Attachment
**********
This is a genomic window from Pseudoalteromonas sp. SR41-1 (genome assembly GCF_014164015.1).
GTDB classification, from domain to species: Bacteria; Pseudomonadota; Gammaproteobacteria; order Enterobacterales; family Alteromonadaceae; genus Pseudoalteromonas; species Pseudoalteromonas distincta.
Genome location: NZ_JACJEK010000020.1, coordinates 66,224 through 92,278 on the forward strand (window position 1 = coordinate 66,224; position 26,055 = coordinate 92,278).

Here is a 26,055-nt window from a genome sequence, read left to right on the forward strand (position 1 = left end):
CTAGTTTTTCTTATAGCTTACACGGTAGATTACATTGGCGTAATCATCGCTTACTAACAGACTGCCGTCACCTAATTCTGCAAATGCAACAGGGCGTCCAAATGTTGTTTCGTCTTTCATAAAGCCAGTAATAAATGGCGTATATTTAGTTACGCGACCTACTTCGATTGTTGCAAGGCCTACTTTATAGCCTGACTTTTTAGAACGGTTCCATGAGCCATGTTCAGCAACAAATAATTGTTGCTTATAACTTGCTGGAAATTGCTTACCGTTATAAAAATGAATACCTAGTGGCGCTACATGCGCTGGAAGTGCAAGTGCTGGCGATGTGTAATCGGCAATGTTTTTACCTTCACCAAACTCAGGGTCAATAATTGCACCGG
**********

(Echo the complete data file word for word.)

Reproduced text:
This is a genomic window from Pseudoalteromonas sp. SR41-1 (genome assembly GCF_014164015.1).
GTDB classification, from domain to species: Bacteria; Pseudomonadota; Gammaproteobacteria; order Enterobacterales; family Alteromonadaceae; genus Pseudoalteromonas; species Pseudoalteromonas distincta.
Genome location: NZ_JACJEK010000020.1, coordinates 66,224 through 92,278 on the forward strand (window position 1 = coordinate 66,224; position 26,055 = coordinate 92,278).

Here is a 26,055-nt window from a genome sequence, read left to right on the forward strand (position 1 = left end):
CTAGTTTTTCTTATAGCTTACACGGTAGATTACATTGGCGTAATCATCGCTTACTAACAGACTGCCGTCACCTAATTCTGCAAATGCAACAGGGCGTCCAAATGTTGTTTCGTCTTTCATAAAGCCAGTAATAAATGGCGTATATTTAGTTACGCGACCTACTTCGATTGTTGCAAGGCCTACTTTATAGCCTGACTTTTTAGAACGGTTCCATGAGCCATGTTCAGCAACAAATAATTGTTGCTTATAACTTGCTGGAAATTGCTTACCGTTATAAAAATGAATACCTAGTGGCGCTACATGCGCTGGAAGTGCAAGTGCTGGCGATGTGTAATCGGCAATGTTTTTACCTTCACCAAACTCAGGGTCAATAATTGCACCGG